- Driller seeks to restructure $11 billion of loans and bonds
- Traders send company's shares surging the most in three weeks
Seadrill Ltd., the offshore driller with the biggest debtload, hired Houlihan Lokey Inc. and Morgan Stanley to advise it in negotiations on restructuring $11 billion of loans and bonds, two people familiar with the matter said.
Bank lenders to the company formed a committee this month to lead the talks and appointed adviser Lazard Ltd. and law firm White & Case, said the people, who asked not to be identified because the information is private.
Offshore drillers are struggling to repay debt as competition and reduced spending by oil companies hurt profits. Falling demand for rig services is forecast to reduce sales at the world’s largest offshore contractors by 25 percent this year and at least 10 percent in 2017, according to Bloomberg Intelligence analyst Andrew Cosgrove.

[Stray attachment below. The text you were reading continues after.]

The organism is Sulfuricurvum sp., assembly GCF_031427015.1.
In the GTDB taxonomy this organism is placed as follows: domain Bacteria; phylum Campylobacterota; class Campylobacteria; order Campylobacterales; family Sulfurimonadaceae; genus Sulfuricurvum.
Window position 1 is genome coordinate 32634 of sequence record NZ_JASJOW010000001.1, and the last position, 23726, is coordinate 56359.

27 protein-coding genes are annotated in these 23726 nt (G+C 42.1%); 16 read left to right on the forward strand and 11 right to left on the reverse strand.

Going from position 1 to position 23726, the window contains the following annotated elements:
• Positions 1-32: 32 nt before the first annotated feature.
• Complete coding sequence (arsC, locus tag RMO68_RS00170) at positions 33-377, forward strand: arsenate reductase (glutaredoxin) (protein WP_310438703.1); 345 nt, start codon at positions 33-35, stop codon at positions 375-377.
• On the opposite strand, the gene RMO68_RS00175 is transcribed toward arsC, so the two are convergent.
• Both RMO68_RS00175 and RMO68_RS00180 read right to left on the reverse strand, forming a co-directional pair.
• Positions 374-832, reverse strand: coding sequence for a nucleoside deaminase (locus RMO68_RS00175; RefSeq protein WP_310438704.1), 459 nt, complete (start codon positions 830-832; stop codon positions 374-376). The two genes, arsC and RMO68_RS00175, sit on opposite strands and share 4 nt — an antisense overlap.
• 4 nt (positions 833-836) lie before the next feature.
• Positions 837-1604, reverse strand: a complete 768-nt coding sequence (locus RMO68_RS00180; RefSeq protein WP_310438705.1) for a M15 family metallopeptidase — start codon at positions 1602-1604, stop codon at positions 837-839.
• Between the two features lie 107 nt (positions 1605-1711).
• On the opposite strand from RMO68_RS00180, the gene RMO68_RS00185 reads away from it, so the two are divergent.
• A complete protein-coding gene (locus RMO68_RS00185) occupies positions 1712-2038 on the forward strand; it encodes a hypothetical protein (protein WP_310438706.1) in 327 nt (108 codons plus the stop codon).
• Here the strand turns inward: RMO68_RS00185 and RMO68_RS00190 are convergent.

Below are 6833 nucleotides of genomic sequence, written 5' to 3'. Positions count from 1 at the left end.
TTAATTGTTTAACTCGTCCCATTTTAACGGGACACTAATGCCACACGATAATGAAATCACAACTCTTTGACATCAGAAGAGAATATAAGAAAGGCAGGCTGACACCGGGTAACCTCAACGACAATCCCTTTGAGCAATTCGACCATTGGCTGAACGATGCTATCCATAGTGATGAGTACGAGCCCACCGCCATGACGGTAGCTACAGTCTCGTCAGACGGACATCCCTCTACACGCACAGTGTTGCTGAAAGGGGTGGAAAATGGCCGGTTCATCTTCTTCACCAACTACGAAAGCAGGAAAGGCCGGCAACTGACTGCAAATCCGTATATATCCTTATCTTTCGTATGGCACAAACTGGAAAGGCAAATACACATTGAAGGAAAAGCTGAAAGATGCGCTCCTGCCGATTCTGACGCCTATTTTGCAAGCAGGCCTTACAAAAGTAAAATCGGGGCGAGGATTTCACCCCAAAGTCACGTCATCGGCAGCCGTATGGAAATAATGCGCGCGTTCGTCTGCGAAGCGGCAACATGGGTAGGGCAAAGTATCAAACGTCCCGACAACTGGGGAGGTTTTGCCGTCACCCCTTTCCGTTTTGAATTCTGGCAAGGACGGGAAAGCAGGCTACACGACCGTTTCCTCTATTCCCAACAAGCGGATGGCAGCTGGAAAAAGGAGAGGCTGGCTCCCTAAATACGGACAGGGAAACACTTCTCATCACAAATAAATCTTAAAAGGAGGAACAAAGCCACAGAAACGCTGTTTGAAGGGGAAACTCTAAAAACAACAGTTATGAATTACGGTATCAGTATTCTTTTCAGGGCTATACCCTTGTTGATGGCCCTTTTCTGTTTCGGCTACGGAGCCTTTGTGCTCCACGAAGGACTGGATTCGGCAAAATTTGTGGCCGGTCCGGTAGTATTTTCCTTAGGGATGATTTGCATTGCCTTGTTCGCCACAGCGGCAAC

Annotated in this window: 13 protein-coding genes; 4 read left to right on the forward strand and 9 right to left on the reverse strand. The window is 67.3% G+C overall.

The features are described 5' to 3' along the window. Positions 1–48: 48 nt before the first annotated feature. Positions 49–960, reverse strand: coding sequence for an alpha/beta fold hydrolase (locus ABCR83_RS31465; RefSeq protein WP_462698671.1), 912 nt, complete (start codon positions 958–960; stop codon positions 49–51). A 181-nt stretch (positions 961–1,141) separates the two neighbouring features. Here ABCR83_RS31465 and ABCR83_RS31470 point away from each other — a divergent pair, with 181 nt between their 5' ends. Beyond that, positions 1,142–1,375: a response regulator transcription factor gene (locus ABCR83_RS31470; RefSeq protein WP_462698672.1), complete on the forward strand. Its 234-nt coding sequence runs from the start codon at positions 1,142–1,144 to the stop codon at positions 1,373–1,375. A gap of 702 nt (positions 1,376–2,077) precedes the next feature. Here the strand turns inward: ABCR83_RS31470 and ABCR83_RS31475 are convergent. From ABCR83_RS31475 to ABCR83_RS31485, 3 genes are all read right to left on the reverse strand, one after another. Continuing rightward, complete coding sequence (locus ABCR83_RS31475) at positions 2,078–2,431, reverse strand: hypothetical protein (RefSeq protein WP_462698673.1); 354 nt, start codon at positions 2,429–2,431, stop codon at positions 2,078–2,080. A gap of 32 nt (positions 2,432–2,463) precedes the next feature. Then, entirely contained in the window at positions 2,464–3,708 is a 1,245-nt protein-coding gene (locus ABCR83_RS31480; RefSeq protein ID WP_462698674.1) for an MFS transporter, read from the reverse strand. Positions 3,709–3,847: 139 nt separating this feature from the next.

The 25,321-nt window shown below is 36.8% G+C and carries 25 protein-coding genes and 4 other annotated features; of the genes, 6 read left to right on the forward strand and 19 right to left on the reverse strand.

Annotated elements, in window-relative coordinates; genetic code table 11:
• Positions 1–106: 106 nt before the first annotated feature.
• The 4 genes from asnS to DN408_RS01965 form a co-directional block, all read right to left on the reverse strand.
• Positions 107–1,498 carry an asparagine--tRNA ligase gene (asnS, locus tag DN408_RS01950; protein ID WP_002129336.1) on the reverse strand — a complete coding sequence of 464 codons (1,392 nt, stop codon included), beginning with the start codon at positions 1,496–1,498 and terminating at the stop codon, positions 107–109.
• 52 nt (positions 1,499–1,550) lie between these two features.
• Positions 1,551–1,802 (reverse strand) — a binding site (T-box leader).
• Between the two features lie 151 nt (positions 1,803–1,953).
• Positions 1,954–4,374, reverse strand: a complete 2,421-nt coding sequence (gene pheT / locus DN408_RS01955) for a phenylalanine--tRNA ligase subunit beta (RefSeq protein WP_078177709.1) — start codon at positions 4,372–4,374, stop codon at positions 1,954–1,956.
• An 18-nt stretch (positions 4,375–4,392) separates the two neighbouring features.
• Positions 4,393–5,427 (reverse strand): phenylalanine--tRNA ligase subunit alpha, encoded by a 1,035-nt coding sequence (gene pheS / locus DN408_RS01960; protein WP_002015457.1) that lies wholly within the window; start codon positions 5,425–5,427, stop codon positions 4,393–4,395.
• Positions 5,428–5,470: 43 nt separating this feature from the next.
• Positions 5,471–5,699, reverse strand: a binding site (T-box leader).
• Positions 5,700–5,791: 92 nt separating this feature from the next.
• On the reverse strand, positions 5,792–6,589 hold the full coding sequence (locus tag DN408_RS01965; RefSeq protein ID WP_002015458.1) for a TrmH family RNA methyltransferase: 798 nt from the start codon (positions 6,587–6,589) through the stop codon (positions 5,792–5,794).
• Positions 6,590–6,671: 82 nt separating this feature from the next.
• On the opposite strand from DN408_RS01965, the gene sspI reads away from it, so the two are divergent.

Spokesmen at Seadrill, Houlihan Lokey, Lazard, Morgan Stanley and White & Case declined to comment on the appointments.
Seadrill has $2.6 billion of unsecured bonds and $8.4 billion of bank facilities. Almost $3.5 billion of debt is due by the end of next year, according to data compiled by Bloomberg. The company’s $948 million of bonds due September 2017 are quoted at about 45 cents on the dollar, the data show.
Seadrill’s shares rose as much as 8.4 percent in Oslo on Wednesday, the biggest increase in three weeks, according to data compiled by Bloomberg.
The company, controlled by billionaire John Fredriksen, aims to have a plan agreed with bondholders and banks by the end of June, Chief Executive Officer Per Wullf said in an interview on Feb. 26. Getting to a deal will be complex, in part because Seadrill has more than 40 bank creditors across a dozen syndicates, Wullf said.
The restructuring may include a debt-for-equity swap, Bloomberg Intelligence’s Cosgrove wrote on March 24. Analysts including Janne Kvernland of Nordea Bank AB say the plan may involve the issue of at least $1 billion in new equity.